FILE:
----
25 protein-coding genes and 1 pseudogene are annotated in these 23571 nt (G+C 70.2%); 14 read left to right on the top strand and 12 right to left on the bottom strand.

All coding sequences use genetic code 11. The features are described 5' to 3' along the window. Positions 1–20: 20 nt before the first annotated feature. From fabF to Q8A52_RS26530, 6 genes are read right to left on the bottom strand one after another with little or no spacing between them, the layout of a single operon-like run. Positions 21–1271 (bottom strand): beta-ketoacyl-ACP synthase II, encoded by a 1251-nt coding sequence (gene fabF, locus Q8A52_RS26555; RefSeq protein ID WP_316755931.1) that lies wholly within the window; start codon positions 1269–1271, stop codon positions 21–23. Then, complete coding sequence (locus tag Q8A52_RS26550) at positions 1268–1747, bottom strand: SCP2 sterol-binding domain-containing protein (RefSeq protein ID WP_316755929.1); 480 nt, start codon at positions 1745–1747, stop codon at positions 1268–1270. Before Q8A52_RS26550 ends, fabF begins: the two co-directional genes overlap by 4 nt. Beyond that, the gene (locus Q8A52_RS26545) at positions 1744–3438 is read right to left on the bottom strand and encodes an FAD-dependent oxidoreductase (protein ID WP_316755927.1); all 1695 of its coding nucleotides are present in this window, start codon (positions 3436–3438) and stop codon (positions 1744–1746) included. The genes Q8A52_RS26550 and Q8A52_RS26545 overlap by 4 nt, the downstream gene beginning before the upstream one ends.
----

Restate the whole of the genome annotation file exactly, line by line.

25 protein-coding genes and 1 pseudogene are annotated in these 23571 nt (G+C 70.2%); 14 read left to right on the top strand and 12 right to left on the bottom strand.

All coding sequences use genetic code 11. The features are described 5' to 3' along the window. Positions 1–20: 20 nt before the first annotated feature. From fabF to Q8A52_RS26530, 6 genes are read right to left on the bottom strand one after another with little or no spacing between them, the layout of a single operon-like run. Positions 21–1271 (bottom strand): beta-ketoacyl-ACP synthase II, encoded by a 1251-nt coding sequence (gene fabF, locus Q8A52_RS26555; RefSeq protein ID WP_316755931.1) that lies wholly within the window; start codon positions 1269–1271, stop codon positions 21–23. Then, complete coding sequence (locus tag Q8A52_RS26550) at positions 1268–1747, bottom strand: SCP2 sterol-binding domain-containing protein (RefSeq protein ID WP_316755929.1); 480 nt, start codon at positions 1745–1747, stop codon at positions 1268–1270. Before Q8A52_RS26550 ends, fabF begins: the two co-directional genes overlap by 4 nt. Beyond that, the gene (locus Q8A52_RS26545) at positions 1744–3438 is read right to left on the bottom strand and encodes an FAD-dependent oxidoreductase (protein ID WP_316755927.1); all 1695 of its coding nucleotides are present in this window, start codon (positions 3436–3438) and stop codon (positions 1744–1746) included. The genes Q8A52_RS26550 and Q8A52_RS26545 overlap by 4 nt, the downstream gene beginning before the upstream one ends.